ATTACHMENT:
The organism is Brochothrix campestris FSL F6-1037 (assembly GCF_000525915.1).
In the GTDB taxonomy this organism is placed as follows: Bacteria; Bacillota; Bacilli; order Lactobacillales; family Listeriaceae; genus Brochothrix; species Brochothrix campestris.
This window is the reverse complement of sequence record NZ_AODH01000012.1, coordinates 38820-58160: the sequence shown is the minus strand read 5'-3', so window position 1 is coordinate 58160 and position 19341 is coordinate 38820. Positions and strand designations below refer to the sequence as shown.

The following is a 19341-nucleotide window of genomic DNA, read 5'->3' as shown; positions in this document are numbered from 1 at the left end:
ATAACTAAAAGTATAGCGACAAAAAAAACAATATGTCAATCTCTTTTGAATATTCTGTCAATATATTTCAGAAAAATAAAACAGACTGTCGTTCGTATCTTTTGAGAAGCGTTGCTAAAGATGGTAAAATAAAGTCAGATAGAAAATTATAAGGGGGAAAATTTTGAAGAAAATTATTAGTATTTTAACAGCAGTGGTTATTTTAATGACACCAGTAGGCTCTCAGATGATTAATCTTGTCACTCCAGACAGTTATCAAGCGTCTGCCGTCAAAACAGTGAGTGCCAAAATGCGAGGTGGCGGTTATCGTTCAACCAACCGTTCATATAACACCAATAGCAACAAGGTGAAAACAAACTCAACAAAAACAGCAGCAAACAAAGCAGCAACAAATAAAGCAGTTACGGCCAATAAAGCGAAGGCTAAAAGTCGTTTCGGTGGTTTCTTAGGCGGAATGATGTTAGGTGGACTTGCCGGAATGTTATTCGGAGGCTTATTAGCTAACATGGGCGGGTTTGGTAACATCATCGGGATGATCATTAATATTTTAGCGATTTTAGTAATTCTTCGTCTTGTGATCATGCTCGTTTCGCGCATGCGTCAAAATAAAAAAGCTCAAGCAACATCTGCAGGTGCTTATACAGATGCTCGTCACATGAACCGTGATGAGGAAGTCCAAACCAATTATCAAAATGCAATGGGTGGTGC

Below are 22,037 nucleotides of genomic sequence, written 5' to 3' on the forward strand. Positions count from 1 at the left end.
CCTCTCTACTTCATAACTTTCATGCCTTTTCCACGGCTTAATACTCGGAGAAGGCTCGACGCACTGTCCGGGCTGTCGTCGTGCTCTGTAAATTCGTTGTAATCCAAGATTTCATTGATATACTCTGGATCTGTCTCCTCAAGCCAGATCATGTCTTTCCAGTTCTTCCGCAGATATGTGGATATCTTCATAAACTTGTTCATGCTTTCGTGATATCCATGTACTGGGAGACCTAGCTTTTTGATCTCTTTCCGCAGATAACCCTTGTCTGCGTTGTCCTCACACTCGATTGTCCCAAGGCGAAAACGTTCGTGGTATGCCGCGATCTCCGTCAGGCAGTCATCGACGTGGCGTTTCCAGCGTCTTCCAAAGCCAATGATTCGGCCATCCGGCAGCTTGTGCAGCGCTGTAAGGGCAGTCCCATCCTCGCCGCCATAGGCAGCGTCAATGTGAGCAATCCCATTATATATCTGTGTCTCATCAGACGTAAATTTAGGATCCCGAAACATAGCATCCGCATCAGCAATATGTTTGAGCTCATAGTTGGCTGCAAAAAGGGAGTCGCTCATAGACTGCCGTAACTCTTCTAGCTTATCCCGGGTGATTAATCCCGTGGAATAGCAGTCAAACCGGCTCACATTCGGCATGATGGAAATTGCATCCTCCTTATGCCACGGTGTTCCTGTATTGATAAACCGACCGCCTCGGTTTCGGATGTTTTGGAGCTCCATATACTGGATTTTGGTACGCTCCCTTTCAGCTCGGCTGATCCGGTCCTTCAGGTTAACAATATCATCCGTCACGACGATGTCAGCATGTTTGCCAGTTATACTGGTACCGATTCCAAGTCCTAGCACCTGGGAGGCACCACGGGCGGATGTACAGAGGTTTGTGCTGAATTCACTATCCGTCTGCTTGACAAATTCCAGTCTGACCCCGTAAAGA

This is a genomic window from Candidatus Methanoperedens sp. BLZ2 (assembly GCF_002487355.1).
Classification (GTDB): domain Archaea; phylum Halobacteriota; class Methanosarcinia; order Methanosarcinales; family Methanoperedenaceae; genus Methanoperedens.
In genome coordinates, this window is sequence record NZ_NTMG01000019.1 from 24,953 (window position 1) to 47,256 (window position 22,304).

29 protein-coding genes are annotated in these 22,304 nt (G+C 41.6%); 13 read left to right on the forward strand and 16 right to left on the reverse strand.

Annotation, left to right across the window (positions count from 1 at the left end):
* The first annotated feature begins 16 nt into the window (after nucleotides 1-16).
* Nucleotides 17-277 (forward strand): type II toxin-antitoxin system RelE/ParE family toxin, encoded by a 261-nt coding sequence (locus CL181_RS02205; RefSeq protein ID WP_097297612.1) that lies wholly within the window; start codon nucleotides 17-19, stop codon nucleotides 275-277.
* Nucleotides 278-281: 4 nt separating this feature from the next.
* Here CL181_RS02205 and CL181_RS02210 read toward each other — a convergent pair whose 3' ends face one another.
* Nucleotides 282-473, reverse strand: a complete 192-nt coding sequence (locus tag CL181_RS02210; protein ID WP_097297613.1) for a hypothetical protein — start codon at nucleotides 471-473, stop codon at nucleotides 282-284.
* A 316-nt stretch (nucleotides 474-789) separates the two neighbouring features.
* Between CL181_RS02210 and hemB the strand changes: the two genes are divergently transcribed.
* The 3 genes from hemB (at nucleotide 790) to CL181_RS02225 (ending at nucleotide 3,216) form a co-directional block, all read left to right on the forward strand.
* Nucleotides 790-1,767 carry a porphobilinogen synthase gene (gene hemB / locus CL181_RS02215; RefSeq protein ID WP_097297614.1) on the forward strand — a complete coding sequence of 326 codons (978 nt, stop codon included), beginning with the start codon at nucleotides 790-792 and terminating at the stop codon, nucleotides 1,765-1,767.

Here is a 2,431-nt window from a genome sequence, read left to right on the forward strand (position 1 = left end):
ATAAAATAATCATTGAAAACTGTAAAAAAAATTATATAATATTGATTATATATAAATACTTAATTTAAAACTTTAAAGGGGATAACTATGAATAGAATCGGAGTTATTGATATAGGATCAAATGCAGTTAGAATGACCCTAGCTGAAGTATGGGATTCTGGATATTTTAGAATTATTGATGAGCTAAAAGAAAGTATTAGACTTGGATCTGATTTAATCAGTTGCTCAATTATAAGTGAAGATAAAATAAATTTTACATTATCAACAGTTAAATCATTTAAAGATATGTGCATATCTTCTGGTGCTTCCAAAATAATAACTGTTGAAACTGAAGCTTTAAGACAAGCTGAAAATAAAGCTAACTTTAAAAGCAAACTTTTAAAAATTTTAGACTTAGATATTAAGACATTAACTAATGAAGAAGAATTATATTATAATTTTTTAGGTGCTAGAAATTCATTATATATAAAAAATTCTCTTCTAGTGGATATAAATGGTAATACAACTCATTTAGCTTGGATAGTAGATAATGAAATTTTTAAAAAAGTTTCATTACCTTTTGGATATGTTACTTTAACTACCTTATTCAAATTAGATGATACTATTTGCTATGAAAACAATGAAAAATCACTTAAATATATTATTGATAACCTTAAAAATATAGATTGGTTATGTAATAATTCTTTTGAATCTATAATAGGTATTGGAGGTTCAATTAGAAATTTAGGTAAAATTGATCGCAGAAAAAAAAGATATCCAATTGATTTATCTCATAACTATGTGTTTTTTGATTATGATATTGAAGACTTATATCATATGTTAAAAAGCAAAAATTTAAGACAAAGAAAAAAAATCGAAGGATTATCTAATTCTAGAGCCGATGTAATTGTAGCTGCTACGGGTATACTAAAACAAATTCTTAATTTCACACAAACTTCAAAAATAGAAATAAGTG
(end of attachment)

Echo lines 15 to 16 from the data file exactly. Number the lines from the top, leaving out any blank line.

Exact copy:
* Nucleotides 278-281: 4 nt separating this feature from the next.
* Here CL181_RS02205 and CL181_RS02210 read toward each other — a convergent pair whose 3' ends face one another.